How Empty Pockets Can Make You a Better Writer

How was your weekend? Mine went well–didn’t go on the weekly shopping trip, because of the weather and whatnot, but I did end up playing Risk (the board game) with my brother and dad (which is the subject of another couple of posts).

Something funny’s been happening to me, and it’s because sometimes I forget to tuck in empty pockets on all my pants a lot of the time. Which leads to having the pockets out, aka the “Hoover flag.” (Apparently it has to do with poverty, the Depression, and nobody liking Hoover very much while he was President, I’m guessing).

Anyhow, my actual point is that whenever I’m hanging out with my brother or mom (yeah, sometimes I do), they nearly always mention the “flags” to me if I have one or both. Well, I asked my mom why she talks about it all the time.

I was expecting to hear something like it looks dumb, or lazy, or what-have-ya, and I didn’t get it.

Instead I got:

“Maybe because it’s so interesting.”

Which made me think about writing. Someone said on an instructional video training that terabytes (1,024 gigabytes, I think) of content are created every day (I think that was across all media, but I haven’t researched it, and have zip in the way of statistics on it).

That sounds like a lot of noise though. And being interesting seems like one of the only ways for writers (or anyone) to get past it.

How are you supposed to be interesting? That seems like kind of a dumb question, maybe. To answer that one, let’s ask number 2: how do you sound when you talk about something that gets you jazzed? Excited, right? Okay, transfer that feeling, and talk how you talk (a little something I jaw about in “A Dog’s Business and Creating Your World.”)

Okay, so use the words you use (or maybe make some up), and then use those to make connections to everyday stuff and your prospects’ or readers’ problems, issues, and more.

After all that, keep your mind open for things to create connections to and with (sore back muscles, getting creamed in board games, so on, so forth, are all opened to being lassoed and morphed for your purposes).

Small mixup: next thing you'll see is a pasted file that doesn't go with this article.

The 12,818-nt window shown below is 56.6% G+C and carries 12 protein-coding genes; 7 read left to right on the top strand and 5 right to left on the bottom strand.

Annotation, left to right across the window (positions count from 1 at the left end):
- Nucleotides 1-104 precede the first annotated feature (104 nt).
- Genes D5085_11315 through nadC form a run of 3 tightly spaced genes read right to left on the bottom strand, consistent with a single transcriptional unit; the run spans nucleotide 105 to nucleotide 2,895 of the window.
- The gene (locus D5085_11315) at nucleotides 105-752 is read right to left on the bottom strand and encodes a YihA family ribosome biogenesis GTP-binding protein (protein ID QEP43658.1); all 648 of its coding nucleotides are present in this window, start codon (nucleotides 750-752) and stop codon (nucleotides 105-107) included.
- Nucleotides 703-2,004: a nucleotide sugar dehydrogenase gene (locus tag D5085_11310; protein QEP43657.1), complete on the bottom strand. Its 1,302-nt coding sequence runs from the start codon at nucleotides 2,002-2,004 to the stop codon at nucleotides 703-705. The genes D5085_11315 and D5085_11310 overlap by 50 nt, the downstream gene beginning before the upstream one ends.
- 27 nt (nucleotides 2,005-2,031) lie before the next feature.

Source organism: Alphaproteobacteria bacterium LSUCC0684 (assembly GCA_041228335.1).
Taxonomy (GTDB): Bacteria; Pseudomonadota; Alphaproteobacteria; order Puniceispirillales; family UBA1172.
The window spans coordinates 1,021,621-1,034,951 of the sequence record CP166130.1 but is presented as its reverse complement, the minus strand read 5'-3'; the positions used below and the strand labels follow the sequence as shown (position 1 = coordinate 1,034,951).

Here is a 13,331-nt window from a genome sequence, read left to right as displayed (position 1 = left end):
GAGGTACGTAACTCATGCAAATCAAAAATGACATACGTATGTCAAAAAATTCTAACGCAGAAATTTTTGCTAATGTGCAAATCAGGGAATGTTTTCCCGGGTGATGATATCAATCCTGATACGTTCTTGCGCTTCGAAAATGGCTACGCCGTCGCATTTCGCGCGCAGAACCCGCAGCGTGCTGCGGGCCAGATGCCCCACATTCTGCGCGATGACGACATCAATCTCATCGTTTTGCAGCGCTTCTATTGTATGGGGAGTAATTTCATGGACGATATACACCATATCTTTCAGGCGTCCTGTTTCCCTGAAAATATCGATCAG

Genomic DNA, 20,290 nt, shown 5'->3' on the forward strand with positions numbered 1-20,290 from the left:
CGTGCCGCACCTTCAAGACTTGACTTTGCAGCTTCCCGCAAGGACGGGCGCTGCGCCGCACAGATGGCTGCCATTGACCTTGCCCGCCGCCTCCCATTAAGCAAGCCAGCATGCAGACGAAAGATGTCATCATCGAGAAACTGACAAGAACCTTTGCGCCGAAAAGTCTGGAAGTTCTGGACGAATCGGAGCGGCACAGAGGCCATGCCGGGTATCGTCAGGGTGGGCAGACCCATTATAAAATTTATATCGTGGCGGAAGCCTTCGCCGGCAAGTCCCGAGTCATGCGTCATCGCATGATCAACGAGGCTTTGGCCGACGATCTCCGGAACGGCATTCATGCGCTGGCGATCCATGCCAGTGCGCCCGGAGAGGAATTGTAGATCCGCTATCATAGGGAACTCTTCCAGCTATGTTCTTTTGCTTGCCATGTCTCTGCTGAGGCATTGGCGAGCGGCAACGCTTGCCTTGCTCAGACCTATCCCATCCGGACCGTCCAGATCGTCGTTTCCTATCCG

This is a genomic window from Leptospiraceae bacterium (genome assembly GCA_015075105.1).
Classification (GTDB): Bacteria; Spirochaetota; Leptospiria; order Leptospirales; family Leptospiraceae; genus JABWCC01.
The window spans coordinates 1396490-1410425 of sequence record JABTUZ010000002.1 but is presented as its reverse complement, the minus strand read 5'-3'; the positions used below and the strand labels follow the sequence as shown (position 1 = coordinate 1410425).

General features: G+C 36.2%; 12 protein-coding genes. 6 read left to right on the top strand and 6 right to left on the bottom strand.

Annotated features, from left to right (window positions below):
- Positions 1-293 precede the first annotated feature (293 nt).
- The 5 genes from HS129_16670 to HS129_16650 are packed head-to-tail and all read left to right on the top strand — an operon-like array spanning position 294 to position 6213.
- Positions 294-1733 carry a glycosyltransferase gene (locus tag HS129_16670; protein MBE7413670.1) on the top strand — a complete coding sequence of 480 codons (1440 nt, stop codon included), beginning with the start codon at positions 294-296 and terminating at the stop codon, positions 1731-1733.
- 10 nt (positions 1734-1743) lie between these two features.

That’s for you copywriting people. If you’re fiction, you can have your characters make connections on their own (and do the same while you make them, along with your plots, conflicts, and all that jazz).

To be you, you also have to make connections (and jokes, and more) that only you can make, explaining when people get lost (unless you want to seem a little mysterious, I dunno).

Me? Well, maybe I can keep my pockets out–I could use a laugh (and inspiration) every now and again.

If all this talk of morphing isn’t enough to get you rolling, maybe, or you’d like some “interesting” building blocks for your plots, characters, and what-have-ya, you can check out my gaggle of prompts and more for ambitious writers over here:

Until next time,



About Ty Mall

Thanks for stopping by. I've almost always been interested in writing, among other things. Along with discovering pop culture, I've uncovered a lot about the craft over the past 10 years. And whether you're a fiction writer or email copywriter, I'm here to pass on what I've found out. And have a ton of fun in the process.
This entry was posted in Creativity, Inspiration, Motivation, Fiction and Copy Decodes and tagged , , , , , . Bookmark the permalink.

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